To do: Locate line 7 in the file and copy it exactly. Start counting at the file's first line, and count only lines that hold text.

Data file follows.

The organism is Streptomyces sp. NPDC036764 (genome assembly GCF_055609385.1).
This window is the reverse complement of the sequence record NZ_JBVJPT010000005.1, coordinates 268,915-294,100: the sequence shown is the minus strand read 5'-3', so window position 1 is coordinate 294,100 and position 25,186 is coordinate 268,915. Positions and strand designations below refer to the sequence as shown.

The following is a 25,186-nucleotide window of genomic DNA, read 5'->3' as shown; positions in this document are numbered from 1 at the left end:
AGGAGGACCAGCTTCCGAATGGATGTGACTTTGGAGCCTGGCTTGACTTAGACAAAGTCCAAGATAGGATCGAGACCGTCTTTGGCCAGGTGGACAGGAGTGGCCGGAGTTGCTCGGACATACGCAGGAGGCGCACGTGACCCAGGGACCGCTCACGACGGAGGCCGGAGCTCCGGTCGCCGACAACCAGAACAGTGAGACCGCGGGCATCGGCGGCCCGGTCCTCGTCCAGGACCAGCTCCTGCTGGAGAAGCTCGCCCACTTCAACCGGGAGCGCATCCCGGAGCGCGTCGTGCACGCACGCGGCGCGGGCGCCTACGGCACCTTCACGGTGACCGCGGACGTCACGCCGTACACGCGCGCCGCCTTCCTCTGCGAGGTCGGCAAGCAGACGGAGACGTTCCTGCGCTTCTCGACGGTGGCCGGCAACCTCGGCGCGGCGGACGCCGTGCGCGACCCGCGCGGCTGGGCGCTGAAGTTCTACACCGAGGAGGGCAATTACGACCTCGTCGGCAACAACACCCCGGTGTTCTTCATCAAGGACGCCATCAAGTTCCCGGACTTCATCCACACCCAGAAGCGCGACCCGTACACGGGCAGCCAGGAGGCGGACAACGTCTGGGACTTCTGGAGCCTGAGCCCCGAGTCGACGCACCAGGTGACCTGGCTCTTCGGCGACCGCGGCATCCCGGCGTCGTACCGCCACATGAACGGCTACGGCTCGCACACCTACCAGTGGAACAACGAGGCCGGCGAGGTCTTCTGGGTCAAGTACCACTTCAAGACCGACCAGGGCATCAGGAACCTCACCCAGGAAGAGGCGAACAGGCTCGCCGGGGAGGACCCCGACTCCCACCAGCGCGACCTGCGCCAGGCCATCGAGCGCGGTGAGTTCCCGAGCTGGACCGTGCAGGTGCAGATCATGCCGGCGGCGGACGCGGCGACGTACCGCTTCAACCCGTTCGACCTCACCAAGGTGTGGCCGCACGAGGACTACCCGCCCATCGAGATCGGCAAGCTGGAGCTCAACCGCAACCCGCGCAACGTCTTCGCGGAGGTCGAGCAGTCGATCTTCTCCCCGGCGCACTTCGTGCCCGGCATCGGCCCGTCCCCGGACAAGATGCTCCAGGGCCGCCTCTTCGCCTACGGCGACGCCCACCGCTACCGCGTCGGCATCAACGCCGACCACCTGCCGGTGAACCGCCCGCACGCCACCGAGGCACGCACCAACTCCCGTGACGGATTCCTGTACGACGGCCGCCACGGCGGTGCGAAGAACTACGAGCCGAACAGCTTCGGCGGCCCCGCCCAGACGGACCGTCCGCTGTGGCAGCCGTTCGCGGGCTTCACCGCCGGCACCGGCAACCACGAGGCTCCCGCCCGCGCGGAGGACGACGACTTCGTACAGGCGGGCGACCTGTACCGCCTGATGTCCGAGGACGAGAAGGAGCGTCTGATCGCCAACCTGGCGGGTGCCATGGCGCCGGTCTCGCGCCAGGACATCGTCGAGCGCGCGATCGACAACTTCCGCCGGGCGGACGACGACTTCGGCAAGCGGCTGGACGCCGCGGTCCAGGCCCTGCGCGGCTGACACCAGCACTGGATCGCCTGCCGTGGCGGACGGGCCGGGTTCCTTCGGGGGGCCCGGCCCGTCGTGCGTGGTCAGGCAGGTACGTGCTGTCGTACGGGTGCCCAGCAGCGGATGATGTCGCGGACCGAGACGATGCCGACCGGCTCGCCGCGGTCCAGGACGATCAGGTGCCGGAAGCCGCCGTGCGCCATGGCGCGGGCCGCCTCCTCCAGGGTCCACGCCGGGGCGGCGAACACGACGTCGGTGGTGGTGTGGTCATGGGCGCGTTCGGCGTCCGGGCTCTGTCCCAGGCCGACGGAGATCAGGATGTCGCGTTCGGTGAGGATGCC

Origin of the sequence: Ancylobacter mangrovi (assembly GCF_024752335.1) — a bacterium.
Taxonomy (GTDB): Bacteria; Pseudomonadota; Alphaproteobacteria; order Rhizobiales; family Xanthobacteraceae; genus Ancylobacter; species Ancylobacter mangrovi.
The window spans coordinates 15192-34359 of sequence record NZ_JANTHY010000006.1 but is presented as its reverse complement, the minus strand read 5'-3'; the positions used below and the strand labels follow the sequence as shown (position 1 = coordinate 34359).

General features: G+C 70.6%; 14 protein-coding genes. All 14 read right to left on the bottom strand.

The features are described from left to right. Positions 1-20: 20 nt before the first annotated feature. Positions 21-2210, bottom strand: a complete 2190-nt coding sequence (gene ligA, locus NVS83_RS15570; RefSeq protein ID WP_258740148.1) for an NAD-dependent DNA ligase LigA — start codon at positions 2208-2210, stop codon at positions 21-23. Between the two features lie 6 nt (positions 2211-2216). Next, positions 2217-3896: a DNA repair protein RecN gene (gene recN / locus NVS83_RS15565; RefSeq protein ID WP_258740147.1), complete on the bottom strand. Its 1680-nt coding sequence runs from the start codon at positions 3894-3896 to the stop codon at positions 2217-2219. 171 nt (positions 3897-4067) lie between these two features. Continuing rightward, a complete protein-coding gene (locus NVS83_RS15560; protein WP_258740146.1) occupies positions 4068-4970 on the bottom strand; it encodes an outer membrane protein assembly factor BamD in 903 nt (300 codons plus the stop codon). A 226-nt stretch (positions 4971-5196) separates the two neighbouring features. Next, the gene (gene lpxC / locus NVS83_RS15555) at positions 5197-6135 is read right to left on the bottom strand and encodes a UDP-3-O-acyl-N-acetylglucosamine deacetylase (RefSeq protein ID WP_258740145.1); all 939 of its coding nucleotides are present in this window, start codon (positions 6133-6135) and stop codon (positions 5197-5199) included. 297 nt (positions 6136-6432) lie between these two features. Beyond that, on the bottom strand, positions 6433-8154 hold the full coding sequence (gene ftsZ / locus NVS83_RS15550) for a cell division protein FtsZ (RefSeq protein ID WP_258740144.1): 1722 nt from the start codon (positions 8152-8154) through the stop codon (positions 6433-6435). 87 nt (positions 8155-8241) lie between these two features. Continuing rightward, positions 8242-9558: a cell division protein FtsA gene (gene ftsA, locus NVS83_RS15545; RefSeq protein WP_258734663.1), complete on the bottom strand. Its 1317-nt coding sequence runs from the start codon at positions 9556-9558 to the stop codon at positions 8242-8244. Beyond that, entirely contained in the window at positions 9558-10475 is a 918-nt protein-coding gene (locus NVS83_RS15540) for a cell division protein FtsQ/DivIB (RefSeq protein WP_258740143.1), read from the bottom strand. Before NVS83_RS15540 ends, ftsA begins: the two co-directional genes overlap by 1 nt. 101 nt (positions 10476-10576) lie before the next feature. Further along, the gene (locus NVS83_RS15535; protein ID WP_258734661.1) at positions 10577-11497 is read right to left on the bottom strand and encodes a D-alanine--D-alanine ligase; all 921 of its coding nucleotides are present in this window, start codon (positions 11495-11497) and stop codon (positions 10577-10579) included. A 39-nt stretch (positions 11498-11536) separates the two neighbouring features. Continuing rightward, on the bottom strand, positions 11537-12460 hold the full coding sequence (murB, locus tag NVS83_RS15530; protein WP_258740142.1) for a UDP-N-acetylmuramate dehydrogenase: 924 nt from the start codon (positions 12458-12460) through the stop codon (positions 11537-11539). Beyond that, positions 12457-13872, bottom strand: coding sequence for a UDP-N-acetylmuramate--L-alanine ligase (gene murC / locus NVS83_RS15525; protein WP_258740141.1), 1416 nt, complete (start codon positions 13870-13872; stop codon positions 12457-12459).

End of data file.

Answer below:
The window spans coordinates 15192-34359 of sequence record NZ_JANTHY010000006.1 but is presented as its reverse complement, the minus strand read 5'-3'; the positions used below and the strand labels follow the sequence as shown (position 1 = coordinate 34359).